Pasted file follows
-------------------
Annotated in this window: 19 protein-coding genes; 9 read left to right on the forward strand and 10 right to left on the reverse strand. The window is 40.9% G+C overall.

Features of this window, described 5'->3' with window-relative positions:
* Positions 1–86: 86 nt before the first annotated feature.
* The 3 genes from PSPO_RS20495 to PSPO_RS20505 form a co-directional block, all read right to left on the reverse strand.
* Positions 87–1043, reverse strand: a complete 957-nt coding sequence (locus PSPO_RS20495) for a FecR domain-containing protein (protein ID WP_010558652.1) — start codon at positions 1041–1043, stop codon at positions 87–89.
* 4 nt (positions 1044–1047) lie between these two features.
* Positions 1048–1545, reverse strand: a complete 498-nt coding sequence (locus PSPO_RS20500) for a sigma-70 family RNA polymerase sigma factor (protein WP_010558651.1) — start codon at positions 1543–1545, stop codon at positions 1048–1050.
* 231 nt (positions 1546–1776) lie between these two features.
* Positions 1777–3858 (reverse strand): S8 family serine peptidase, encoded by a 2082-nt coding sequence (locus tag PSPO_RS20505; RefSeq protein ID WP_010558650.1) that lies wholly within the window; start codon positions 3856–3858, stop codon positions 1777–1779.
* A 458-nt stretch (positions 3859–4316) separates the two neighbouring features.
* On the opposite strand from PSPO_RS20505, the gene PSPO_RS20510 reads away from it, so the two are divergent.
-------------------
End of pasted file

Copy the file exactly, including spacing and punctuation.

Annotated in this window: 19 protein-coding genes; 9 read left to right on the forward strand and 10 right to left on the reverse strand. The window is 40.9% G+C overall.

Features of this window, described 5'->3' with window-relative positions:
* Positions 1–86: 86 nt before the first annotated feature.
* The 3 genes from PSPO_RS20495 to PSPO_RS20505 form a co-directional block, all read right to left on the reverse strand.
* Positions 87–1043, reverse strand: a complete 957-nt coding sequence (locus PSPO_RS20495) for a FecR domain-containing protein (protein ID WP_010558652.1) — start codon at positions 1041–1043, stop codon at positions 87–89.
* 4 nt (positions 1044–1047) lie between these two features.
* Positions 1048–1545, reverse strand: a complete 498-nt coding sequence (locus PSPO_RS20500) for a sigma-70 family RNA polymerase sigma factor (protein WP_010558651.1) — start codon at positions 1543–1545, stop codon at positions 1048–1050.
* 231 nt (positions 1546–1776) lie between these two features.
* Positions 1777–3858 (reverse strand): S8 family serine peptidase, encoded by a 2082-nt coding sequence (locus tag PSPO_RS20505; RefSeq protein ID WP_010558650.1) that lies wholly within the window; start codon positions 3856–3858, stop codon positions 1777–1779.
* A 458-nt stretch (positions 3859–4316) separates the two neighbouring features.
* On the opposite strand from PSPO_RS20505, the gene PSPO_RS20510 reads away from it, so the two are divergent.